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From Dave <>
Subject Re: Proposal for some refactoring around security
Date Tue, 11 Mar 2008 02:18:38 GMT
On Sun, Mar 9, 2008 at 2:56 PM, David Jencks <> wrote:
>  On Mar 9, 2008, at 10:17 AM, Dave wrote:
>  > I don't understand why we need to pull this out into a separate
>  > interface. Why not just leave it in UserManager? That way, somebody
>  > only has to implement one interface to plugin their own
>  > User/Permissions manager.
>  >
>  My thinking, IIRC, is that the UserManager interface makes a number
>  of specific assumptions about the relationship between users and
>  permissions that may not hold with other security  backends such as a
>  hierarchical rbac model.    With a separate SecurityService interface
>  we can start to separate permission evaluation, which is pretty
>  universal, with user provisioning, which may not be so universal.  I
>  don't recall looking into what the actual dependencies between the
>  front end and UserManager are so the prospect of using an entirely
>  different user manager that does not map well to the UserManager
>  interface may be harder than I dream of :-)

>  >>  UserSource is the abstraction of what is tracking the current user.
>  >>  Basically it attempts to avoid looking up the current User object
>  >>  unless it's really necessary.  For instance with a JACC based
>  >>  authorization system the security service would already know the
>  >>  current user from the container login and would not need to consult
>  >>  the UserSource.
>  >
>  > Sounds good, but you've got UserSource in the front-end and you've got
>  > back-end classes depending on it. UserSource should be in the
>  > package.
>  ok.... <harp on sore point> if you just had a reasonably structured
>  maven build I would have realized this from the structure </harp on
>  sore point>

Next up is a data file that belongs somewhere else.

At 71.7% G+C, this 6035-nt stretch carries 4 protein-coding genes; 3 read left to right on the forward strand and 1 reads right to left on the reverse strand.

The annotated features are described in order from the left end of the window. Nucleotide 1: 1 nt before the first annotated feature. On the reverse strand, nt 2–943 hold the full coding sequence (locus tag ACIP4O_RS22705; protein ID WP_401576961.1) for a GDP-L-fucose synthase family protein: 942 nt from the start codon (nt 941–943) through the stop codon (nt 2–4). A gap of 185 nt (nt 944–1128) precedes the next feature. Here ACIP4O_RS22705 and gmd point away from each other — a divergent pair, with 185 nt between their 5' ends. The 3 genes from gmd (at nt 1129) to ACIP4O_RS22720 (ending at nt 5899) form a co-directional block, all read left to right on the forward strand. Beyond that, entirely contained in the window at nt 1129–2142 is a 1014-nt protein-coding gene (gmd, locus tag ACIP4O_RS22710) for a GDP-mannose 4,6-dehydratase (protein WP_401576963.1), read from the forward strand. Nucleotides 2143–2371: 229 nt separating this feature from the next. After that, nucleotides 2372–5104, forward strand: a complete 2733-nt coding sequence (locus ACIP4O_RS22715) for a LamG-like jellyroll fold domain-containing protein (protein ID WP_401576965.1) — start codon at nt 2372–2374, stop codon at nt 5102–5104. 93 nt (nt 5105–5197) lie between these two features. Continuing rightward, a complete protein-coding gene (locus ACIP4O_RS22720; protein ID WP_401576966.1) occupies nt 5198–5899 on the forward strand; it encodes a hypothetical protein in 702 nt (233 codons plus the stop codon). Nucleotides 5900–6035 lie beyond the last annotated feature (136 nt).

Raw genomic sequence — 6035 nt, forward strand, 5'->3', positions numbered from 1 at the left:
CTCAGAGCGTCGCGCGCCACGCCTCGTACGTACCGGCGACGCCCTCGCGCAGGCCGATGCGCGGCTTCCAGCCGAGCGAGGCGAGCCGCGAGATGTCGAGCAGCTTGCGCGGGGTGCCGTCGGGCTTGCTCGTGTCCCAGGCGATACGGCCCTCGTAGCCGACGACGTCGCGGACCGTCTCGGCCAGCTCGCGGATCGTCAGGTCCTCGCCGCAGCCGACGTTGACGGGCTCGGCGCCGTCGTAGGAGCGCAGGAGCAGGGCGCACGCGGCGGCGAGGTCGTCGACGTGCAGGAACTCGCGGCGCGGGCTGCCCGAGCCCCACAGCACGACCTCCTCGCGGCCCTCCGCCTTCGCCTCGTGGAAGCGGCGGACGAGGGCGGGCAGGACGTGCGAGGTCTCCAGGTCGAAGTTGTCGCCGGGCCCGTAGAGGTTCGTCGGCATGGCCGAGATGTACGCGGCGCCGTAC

Is that Maven patch still up to date. I might like to have a second look at it.

>  >>  Here's a brief description of what it can do now and what might be
>  >>  simplified:
>  >>
>  >>  - name.  This is adapted from the URLPattern handling of
>  >>  UserDataPermission.  We don't need exclusions so there's only one
>  >>  pattern, which acts like URL patterns in web security constraints.
>  >>  Currently global permissions get "/*" and permissions specific to a
>  >>  particular blog, say "foo", get "/foo".  This could be simplified a
>  >>  little bit more, but what is there now allows hierarchical
>  >>  categorization of blogs.  For instance one might organize blogs
>  >>  under /internal and /external: it would then be possible to give
>  >>  permissions to categories of blogs, say /internal/*.  I thought it
>  >>  would be worth asking if this sounded interesting before removing
>  >> the
>  >>  code that lets you do this.
>  >
>  > From looking at the code, I cannot understand how "hierarchical
>  > categorization of blogs" works.
>  This is just an idea, supported by the current proposed permission
>  implementation: it would require some support in the rest of roller
>  to actually be usable.  The idea is that blog handles could be
>  hierarchical like
>  /myco/mydept/myblog
>  Then you could give someone a permission for all myco blogs, or all
>  myco/mydept blogs, or just the myco/mydept/myblog itself.

That does sound useful, but as things stand in 4.1 object (e.g.
weblog) permissions are assigned by object ID and not by URL path. Are
you suggesting a mix of ID based and URL based?

Also, it sounds like something that would be useful to a blog site
administrator but I'd really like to allow users to control the
privacy settings of their blogs. Blogs should be as self-service as